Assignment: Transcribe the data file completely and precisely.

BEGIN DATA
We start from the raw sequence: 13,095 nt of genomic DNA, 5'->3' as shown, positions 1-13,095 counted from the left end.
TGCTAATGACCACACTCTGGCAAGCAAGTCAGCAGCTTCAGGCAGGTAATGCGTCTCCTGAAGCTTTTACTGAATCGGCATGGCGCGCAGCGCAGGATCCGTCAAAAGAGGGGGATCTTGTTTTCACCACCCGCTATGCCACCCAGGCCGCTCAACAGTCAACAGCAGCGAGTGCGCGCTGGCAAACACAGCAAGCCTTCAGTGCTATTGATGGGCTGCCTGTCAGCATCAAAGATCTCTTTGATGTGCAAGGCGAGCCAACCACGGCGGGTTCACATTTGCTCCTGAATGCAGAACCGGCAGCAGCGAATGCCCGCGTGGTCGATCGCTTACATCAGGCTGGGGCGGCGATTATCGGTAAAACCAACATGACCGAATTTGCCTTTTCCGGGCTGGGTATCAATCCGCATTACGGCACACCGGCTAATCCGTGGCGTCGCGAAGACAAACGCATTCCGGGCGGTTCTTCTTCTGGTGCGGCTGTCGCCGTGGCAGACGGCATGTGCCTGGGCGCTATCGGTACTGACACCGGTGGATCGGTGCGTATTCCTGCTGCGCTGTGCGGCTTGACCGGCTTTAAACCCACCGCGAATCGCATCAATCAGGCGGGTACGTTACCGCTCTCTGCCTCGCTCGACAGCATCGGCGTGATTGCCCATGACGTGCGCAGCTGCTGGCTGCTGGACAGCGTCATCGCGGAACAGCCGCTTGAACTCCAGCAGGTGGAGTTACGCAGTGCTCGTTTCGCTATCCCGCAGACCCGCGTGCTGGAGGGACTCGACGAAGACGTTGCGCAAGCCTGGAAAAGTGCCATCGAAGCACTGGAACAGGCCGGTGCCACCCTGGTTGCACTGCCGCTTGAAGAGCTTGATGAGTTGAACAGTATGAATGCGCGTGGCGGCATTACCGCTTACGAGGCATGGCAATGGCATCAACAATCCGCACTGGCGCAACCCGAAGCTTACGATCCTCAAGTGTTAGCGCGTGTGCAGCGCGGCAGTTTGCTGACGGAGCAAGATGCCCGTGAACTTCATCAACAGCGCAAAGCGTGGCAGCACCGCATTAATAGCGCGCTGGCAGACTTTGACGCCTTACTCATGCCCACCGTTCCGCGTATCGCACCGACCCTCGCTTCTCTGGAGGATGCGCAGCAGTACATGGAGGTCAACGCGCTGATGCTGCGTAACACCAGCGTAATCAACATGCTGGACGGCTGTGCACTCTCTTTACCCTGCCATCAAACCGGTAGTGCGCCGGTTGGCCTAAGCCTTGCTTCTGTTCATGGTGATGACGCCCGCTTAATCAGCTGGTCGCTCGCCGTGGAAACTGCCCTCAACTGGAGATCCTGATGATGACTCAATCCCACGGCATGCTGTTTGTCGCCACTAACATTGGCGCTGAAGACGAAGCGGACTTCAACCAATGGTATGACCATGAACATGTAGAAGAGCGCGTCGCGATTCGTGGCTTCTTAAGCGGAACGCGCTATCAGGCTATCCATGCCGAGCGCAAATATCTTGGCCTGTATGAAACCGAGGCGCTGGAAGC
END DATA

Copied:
We start from the raw sequence: 13,095 nt of genomic DNA, 5'->3' as shown, positions 1-13,095 counted from the left end.
TGCTAATGACCACACTCTGGCAAGCAAGTCAGCAGCTTCAGGCAGGTAATGCGTCTCCTGAAGCTTTTACTGAATCGGCATGGCGCGCAGCGCAGGATCCGTCAAAAGAGGGGGATCTTGTTTTCACCACCCGCTATGCCACCCAGGCCGCTCAACAGTCAACAGCAGCGAGTGCGCGCTGGCAAACACAGCAAGCCTTCAGTGCTATTGATGGGCTGCCTGTCAGCATCAAAGATCTCTTTGATGTGCAAGGCGAGCCAACCACGGCGGGTTCACATTTGCTCCTGAATGCAGAACCGGCAGCAGCGAATGCCCGCGTGGTCGATCGCTTACATCAGGCTGGGGCGGCGATTATCGGTAAAACCAACATGACCGAATTTGCCTTTTCCGGGCTGGGTATCAATCCGCATTACGGCACACCGGCTAATCCGTGGCGTCGCGAAGACAAACGCATTCCGGGCGGTTCTTCTTCTGGTGCGGCTGTCGCCGTGGCAGACGGCATGTGCCTGGGCGCTATCGGTACTGACACCGGTGGATCGGTGCGTATTCCTGCTGCGCTGTGCGGCTTGACCGGCTTTAAACCCACCGCGAATCGCATCAATCAGGCGGGTACGTTACCGCTCTCTGCCTCGCTCGACAGCATCGGCGTGATTGCCCATGACGTGCGCAGCTGCTGGCTGCTGGACAGCGTCATCGCGGAACAGCCGCTTGAACTCCAGCAGGTGGAGTTACGCAGTGCTCGTTTCGCTATCCCGCAGACCCGCGTGCTGGAGGGACTCGACGAAGACGTTGCGCAAGCCTGGAAAAGTGCCATCGAAGCACTGGAACAGGCCGGTGCCACCCTGGTTGCACTGCCGCTTGAAGAGCTTGATGAGTTGAACAGTATGAATGCGCGTGGCGGCATTACCGCTTACGAGGCATGGCAATGGCATCAACAATCCGCACTGGCGCAACCCGAAGCTTACGATCCTCAAGTGTTAGCGCGTGTGCAGCGCGGCAGTTTGCTGACGGAGCAAGATGCCCGTGAACTTCATCAACAGCGCAAAGCGTGGCAGCACCGCATTAATAGCGCGCTGGCAGACTTTGACGCCTTACTCATGCCCACCGTTCCGCGTATCGCACCGACCCTCGCTTCTCTGGAGGATGCGCAGCAGTACATGGAGGTCAACGCGCTGATGCTGCGTAACACCAGCGTAATCAACATGCTGGACGGCTGTGCACTCTCTTTACCCTGCCATCAAACCGGTAGTGCGCCGGTTGGCCTAAGCCTTGCTTCTGTTCATGGTGATGACGCCCGCTTAATCAGCTGGTCGCTCGCCGTGGAAACTGCCCTCAACTGGAGATCCTGATGATGACTCAATCCCACGGCATGCTGTTTGTCGCCACTAACATTGGCGCTGAAGACGAAGCGGACTTCAACCAATGGTATGACCATGAACATGTAGAAGAGCGCGTCGCGATTCGTGGCTTCTTAAGCGGAACGCGCTATCAGGCTATCCATGCCGAGCGCAAATATCTTGGCCTGTATGAAACCGAGGCGCTGGAAGC